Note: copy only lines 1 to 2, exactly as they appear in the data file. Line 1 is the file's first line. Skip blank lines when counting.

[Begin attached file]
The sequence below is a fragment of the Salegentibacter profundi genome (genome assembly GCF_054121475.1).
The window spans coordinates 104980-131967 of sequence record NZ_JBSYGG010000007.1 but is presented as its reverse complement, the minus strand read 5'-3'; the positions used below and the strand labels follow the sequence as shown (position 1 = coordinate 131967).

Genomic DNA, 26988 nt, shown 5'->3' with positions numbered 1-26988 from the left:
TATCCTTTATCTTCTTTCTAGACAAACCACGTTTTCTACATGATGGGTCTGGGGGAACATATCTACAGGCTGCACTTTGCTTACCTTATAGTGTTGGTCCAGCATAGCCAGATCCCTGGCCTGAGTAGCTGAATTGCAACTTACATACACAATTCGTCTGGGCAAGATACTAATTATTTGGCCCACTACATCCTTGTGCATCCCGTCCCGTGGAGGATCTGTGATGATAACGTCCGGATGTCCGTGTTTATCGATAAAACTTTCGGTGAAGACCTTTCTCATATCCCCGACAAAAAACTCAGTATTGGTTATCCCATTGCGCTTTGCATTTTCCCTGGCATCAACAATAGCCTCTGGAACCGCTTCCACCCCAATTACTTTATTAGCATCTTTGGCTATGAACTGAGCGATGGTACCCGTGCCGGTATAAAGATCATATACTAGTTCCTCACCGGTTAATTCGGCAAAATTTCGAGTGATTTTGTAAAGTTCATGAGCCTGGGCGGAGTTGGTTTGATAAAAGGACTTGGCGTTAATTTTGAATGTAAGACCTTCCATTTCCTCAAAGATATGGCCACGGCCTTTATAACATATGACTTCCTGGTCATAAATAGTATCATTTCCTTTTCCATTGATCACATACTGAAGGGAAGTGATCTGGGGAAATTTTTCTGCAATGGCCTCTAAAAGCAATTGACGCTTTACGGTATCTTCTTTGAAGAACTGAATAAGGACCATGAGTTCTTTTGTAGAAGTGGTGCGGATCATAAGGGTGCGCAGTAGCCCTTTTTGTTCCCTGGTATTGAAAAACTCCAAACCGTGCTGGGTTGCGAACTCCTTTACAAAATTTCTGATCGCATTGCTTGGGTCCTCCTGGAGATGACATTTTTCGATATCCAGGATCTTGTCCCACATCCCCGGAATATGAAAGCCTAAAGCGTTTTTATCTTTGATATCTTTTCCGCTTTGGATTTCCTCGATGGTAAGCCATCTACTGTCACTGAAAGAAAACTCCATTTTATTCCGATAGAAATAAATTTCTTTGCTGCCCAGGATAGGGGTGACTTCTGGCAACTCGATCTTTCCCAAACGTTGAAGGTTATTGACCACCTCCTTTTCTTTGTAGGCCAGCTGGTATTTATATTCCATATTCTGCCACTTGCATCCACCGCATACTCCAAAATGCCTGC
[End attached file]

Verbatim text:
The sequence below is a fragment of the Salegentibacter profundi genome (genome assembly GCF_054121475.1).
The window spans coordinates 104980-131967 of sequence record NZ_JBSYGG010000007.1 but is presented as its reverse complement, the minus strand read 5'-3'; the positions used below and the strand labels follow the sequence as shown (position 1 = coordinate 131967).